What is multiplexing and why is multiplexing needed in data communication?
What is multiplexing and why is multiplexing needed in data communication? In electronics, telecommunications and computer networks, multiplexing (short muxing) is a term used to refer to a process where multiple analog message signals or digital data streams are combined into one signal over a shared medium. The aim is to share an expensive resource. For example, in electronics, multiplexing allows several analog signals to be processed by one analog-to-digital converter (ADC), and in telecommunications, several phone calls may be transferred using one wire.
In communications, the multiplexed signal is transmitted over a communication channel, which may be a physical transmission medium. The multiplexing divides the capacity of the low-level communication channel into several higher-level logical channels, one for each message signal or data stream to be transferred. A reverse process, known as demultiplexing, can extract the original channels on the receiver side.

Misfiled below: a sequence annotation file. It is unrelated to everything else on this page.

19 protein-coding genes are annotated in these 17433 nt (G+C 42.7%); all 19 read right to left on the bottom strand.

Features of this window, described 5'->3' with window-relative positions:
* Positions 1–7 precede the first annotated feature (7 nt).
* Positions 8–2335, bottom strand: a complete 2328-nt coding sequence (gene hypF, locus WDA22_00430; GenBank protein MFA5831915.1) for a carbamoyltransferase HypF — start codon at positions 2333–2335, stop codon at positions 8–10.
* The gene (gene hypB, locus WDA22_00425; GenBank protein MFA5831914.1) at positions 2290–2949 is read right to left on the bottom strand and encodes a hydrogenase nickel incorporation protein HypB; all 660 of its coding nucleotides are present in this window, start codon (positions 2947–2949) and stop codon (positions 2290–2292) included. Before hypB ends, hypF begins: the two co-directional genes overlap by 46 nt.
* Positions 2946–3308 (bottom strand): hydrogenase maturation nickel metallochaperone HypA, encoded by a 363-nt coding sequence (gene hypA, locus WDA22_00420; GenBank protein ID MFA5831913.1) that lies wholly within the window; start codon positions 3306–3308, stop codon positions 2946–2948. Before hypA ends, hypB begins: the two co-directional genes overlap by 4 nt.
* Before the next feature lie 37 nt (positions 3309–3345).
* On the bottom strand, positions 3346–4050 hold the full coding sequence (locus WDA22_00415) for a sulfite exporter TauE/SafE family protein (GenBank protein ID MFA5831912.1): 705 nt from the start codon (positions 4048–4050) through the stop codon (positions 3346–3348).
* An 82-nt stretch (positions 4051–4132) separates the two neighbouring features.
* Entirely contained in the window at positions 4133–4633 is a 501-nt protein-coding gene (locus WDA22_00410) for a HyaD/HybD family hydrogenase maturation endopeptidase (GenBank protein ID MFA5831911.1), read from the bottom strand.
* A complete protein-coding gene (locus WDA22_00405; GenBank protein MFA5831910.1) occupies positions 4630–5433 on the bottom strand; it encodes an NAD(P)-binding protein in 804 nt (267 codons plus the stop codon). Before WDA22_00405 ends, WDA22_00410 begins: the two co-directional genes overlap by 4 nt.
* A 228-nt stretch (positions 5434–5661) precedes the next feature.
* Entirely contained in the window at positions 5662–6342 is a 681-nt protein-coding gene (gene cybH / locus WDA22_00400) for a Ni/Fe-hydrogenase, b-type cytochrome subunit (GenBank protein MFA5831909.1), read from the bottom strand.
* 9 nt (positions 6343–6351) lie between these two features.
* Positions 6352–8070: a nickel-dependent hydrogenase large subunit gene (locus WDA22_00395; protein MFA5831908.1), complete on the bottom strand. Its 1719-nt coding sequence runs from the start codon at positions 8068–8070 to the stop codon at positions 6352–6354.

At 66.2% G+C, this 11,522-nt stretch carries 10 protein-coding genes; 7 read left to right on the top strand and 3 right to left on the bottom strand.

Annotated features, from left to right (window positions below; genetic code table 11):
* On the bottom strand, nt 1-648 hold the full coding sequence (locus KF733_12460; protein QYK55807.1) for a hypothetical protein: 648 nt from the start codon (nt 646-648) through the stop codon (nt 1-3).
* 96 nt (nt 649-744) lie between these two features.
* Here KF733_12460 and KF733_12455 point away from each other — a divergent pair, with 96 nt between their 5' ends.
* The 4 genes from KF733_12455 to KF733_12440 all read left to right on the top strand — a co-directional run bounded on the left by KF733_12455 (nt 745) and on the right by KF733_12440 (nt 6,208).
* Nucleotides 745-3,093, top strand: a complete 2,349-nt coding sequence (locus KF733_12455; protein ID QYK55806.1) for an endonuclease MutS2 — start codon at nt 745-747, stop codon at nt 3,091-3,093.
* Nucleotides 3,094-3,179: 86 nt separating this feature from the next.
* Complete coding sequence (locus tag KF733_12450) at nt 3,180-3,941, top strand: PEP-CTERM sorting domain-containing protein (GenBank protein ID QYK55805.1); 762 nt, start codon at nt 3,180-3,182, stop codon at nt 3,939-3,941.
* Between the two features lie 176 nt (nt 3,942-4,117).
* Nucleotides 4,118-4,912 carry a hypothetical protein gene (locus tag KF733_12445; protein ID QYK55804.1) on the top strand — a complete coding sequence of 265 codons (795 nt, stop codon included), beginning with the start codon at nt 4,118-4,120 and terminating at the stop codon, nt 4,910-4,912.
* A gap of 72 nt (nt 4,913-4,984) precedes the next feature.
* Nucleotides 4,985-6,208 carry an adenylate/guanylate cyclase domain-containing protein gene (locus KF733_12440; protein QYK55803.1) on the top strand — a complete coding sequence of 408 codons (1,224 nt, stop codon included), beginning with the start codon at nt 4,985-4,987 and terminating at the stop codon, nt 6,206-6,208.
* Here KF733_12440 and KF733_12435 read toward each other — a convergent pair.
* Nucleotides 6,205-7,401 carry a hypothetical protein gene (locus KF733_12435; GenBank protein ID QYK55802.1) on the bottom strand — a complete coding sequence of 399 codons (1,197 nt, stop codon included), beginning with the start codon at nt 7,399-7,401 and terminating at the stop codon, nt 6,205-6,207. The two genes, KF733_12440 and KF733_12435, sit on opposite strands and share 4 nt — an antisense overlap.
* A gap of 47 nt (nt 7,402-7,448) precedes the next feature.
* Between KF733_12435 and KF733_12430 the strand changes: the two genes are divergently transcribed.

Figure 1: Fiber Optic Mutiplexer typical application
Multiplexing technique is designed to reduce the number of electrical connections or leads in the display matrix. Whereas driving signals are applied not to each pixel (picture element) individually but to a group of rows and columns at a time. Besides reducing the number of individually independent interconnections, multiplexing also simplifies the drive electronics, reduces the cost and provides direct interface with the microprocessors. There are limitations in multiplexing due to complex electro-optical response of the liquid crystal cell. However, fairly reasonable level of multiplexing can be achieved by properly choosing the multiplexing scheme, liquid crystal mixture and cell designing.